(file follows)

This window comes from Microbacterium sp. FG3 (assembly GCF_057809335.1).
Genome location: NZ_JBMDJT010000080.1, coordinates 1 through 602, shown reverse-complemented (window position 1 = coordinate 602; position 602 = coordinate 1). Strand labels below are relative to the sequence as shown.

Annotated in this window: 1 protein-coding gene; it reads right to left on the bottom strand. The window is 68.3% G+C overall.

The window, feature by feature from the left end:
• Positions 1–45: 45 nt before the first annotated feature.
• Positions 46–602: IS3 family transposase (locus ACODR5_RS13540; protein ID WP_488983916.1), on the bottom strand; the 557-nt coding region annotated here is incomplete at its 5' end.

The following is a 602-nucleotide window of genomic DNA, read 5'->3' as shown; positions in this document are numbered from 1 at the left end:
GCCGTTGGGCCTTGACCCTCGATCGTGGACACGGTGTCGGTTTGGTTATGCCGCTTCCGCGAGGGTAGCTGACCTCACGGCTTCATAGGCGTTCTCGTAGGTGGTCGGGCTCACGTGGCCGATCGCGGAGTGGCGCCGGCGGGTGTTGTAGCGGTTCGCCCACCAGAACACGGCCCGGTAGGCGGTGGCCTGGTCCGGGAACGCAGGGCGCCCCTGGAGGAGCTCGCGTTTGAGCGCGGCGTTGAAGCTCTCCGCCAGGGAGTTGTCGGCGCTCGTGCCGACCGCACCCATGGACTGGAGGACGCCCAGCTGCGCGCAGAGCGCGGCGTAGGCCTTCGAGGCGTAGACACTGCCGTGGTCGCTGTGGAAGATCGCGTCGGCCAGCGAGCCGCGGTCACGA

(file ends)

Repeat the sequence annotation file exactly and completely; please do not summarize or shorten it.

This window comes from Microbacterium sp. FG3 (assembly GCF_057809335.1).
Genome location: NZ_JBMDJT010000080.1, coordinates 1 through 602, shown reverse-complemented (window position 1 = coordinate 602; position 602 = coordinate 1). Strand labels below are relative to the sequence as shown.

Annotated in this window: 1 protein-coding gene; it reads right to left on the bottom strand. The window is 68.3% G+C overall.

The window, feature by feature from the left end:
• Positions 1–45: 45 nt before the first annotated feature.
• Positions 46–602: IS3 family transposase (locus ACODR5_RS13540; protein ID WP_488983916.1), on the bottom strand; the 557-nt coding region annotated here is incomplete at its 5' end.

The following is a 602-nucleotide window of genomic DNA, read 5'->3' as shown; positions in this document are numbered from 1 at the left end:
GCCGTTGGGCCTTGACCCTCGATCGTGGACACGGTGTCGGTTTGGTTATGCCGCTTCCGCGAGGGTAGCTGACCTCACGGCTTCATAGGCGTTCTCGTAGGTGGTCGGGCTCACGTGGCCGATCGCGGAGTGGCGCCGGCGGGTGTTGTAGCGGTTCGCCCACCAGAACACGGCCCGGTAGGCGGTGGCCTGGTCCGGGAACGCAGGGCGCCCCTGGAGGAGCTCGCGTTTGAGCGCGGCGTTGAAGCTCTCCGCCAGGGAGTTGTCGGCGCTCGTGCCGACCGCACCCATGGACTGGAGGACGCCCAGCTGCGCGCAGAGCGCGGCGTAGGCCTTCGAGGCGTAGACACTGCCGTGGTCGCTGTGGAAGATCGCGTCGGCCAGCGAGCCGCGGTCACGA